He came down to be near those whose heart is distressed

Reblogged from Vultus Christi:

Only the Eternal Light Can Satisfy Thee

S Bernardus "Amplexus"

We are blessed at Silverstream to have a rich treasury of patristic lessons at Matins. Our patristic lectionary, complete with proper responsories for each lesson, is the on–going work of Dom Benedict, who has a special gift for assorting appropriate patristic texts to the lessons from Sacred Scripture read each morning at Matins.

Today’s lesson, taken from Saint Bernard’s well–known sermon on Psalm 90 (Qui habitat), is a kindly light for souls journeying in darkness and distress.

From a Sermon on Psalm 90 by St Bernard, Abbot & Doctor

To be Near God is My Good

“I will be with thee in distress,” says God.  What else then should I long for but distress?  “For me, to be near God is my good”; and even more, “to make the Lord God my refuge,” for he says, “I will deliver thee and glorify thee.”  “I will be with you in distress”: and he adds: “I found delight in mankind”.  Emmanuel, God with us.

Near Those Whose Heart is Distressed

He came down to be near those whose heart is distressed, to be with us in distress.  But a day will come when we “will be caught up in the clouds to meet the Lord. Thenceforth we shall be with the Lord unceasingly.”  If we take care to have him always as a companion along the way, he will give us the kingdom in return; better still, he will be the Kingdom for us, provided that he is now our Way.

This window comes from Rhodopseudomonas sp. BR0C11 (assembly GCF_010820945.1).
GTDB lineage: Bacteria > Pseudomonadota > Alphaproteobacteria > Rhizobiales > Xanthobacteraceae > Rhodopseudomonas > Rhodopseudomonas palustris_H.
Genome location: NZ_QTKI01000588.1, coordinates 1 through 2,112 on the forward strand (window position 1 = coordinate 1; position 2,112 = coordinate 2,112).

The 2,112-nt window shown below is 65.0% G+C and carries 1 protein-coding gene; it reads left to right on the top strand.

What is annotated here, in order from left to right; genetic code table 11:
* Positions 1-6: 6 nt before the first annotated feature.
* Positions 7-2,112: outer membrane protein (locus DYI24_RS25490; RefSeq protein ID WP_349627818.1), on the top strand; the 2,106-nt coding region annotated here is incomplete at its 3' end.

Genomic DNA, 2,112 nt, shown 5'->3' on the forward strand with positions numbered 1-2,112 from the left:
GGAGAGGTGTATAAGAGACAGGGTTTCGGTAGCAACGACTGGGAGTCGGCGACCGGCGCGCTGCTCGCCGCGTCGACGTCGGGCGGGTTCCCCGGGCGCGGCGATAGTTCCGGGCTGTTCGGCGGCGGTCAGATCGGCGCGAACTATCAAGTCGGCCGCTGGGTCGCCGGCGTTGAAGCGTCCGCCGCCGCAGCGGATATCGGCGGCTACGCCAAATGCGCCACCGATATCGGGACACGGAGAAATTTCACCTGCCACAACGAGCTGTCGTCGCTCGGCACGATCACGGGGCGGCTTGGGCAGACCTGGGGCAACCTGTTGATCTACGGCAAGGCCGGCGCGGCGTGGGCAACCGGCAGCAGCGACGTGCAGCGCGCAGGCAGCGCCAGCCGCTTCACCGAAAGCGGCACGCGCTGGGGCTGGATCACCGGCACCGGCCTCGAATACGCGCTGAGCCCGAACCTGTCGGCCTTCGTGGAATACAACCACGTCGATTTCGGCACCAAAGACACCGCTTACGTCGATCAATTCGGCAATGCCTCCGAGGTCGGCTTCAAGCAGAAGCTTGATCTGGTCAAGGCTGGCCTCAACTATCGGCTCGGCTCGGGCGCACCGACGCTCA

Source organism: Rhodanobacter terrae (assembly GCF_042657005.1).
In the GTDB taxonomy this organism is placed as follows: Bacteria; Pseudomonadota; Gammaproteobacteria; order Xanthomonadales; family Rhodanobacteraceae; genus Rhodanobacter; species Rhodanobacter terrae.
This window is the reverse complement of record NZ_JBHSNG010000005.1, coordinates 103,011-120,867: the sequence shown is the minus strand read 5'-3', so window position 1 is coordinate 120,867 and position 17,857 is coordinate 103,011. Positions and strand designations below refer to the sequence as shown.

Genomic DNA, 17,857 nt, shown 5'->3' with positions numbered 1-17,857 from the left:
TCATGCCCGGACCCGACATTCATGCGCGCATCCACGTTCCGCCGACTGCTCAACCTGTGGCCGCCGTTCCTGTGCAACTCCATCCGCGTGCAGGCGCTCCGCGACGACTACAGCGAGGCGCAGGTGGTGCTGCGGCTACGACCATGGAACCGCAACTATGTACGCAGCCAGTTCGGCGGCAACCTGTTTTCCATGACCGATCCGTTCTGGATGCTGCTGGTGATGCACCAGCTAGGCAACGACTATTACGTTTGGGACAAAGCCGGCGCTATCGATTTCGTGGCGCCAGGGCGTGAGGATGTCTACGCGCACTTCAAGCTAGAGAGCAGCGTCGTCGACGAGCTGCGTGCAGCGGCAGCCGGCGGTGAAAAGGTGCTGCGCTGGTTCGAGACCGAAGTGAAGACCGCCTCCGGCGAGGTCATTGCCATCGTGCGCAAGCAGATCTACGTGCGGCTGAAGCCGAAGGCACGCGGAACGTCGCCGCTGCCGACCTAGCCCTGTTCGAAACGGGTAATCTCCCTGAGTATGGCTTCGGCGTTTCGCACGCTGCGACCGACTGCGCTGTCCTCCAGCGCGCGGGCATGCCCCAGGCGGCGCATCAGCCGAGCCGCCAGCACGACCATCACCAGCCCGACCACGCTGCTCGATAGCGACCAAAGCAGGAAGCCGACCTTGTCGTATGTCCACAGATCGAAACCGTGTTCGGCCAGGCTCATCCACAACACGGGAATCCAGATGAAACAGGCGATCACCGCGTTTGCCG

Gold is Tried in Fire

Lord, it is good for me to be in distress, provided that thou art there with me; that is much better for me than to reign without thee, rejoice without thee, or be glorified without thee.  It is far better for me to cleave to thee in distress, to have thee with me in the crucible than to be without thee in heaven.  “For what have I in heaven, and from thee what have I wished upon earth?”  “Gold is tried in fire and the just in the trials of distress.”  It is there, among those who are gathered in thy Name that thou art present, as once thou wert with the three young men.  Why should we be afraid and make every effort to flee from the crucible?  The fire burns, but the Lord is with us in distress.  “If God is for us, who can be against us?”  If it is also he who saves, who can charm us out of his hand?  Who could snatch us from his hand?  Finally, if it is God who glorifies, who can deprive us of glory and humiliate us?

No Cure Except for Thee to Humble Thyself